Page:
Know Your Credit Score to Score a New Home
When you decide you want to buy a house, what’s the first thing you should do? If you said “go house hunting,” that’s the wrong answer. The right one? Find out what your credit score is. Why is this important? Well, because your credit score will determine your interest rate, the type of loan you can qualify for, how much your monthly payment will be, and, most important—whether or not you can qualify for a loan.
The short of it is that the higher your credit score, the less you will pay over the life of the loan. And to be clear, typically with most lenders, you will need a credit score of 620 or higher to qualify for a loan. The worst scenario would be if your credit score was just high enough to qualify for a loan—but the mortgage payments and the interest rates would be outrageous, so you could well be making your financial situation go from bad to worse. Therefore, knowing your credit score BEFORE you start shopping for a new home is critical.
WHAT EXACTLY IS A CREDIT SCORE AND A CREDIT REPORT?
If you want to understand the history of credit reporting, go to www.howstuffworks.com. There, you can get a detailed explanation of how credit reporting got started way back when there were old-time general stores. Type “Credit Reports” in the search box, then look for “How Credit Reports Work.” The website has everything you’ll need to know about how your credit report works.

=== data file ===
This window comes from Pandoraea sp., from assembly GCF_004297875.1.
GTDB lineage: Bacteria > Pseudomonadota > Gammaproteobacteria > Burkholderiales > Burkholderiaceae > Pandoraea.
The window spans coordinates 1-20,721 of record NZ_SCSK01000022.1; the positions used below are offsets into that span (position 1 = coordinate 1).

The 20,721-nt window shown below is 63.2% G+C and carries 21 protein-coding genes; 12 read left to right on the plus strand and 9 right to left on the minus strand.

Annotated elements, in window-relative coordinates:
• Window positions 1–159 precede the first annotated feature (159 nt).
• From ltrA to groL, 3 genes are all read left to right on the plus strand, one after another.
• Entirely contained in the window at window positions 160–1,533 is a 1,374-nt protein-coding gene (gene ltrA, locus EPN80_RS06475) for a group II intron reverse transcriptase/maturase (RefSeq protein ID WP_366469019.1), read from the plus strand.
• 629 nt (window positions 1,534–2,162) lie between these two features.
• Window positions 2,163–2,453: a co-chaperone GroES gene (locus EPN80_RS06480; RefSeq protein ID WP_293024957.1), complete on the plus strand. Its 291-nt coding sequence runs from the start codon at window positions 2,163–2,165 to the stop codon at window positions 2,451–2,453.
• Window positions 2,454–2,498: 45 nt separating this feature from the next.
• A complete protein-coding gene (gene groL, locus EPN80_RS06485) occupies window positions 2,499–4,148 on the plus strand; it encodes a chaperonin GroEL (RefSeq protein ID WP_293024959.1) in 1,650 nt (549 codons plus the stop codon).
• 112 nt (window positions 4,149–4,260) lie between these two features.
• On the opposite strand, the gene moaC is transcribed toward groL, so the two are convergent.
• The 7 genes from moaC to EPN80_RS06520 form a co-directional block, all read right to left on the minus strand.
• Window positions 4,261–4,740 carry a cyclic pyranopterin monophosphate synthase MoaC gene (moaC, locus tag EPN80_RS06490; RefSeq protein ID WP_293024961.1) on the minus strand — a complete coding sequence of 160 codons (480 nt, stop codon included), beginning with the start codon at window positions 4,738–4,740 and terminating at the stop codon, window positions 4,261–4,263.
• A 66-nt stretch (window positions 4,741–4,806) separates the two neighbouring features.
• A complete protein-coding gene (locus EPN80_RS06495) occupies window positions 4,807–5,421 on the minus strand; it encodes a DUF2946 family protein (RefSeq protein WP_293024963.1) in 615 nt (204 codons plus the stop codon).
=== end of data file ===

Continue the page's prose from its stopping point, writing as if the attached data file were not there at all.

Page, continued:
If you are interested in how things work today, you only have to go back to the 1980’s. That’s when credit scores came into wide use. Lenders standardized three basic decision processes by using a point system that scored several factors on a consumer’s credit report. Statistical models were then developed that measured the variables in even more detail. So now a system exists that measures your “credit-worthiness.”
And pretty much everyone—including retailers, credit card companies, and mortgage lenders—uses the credit report. Mortgage lenders, in particular, use your credit report as the first in a list of reasons to qualify or disqualify you as a borrower and to determine which lending products and programs they are able to provide you. If you want a more detailed understanding about credit reports and credit scores, go to www.truecredit.com which offers a lot of very helpful information.
IS THE CREDIT REPORTING AND SCORING SYSTEM TOTALLY FAIR AND ACCURATE?
The answer is both yes and no. Yes, because it takes personal or individual bias out of the decision. And no, because it’s based on mathematical models where the variables change every day. For example, there might be too much weight put on a bad financial event that happened recently—but not enough placed on the years of good credit history. And one model, for instance may conclude that you are a good risk for a car loan but not for a home mortgage. And to be clear, the accuracy of the information on your credit report might be questionable because the process of checking the information is not perfect.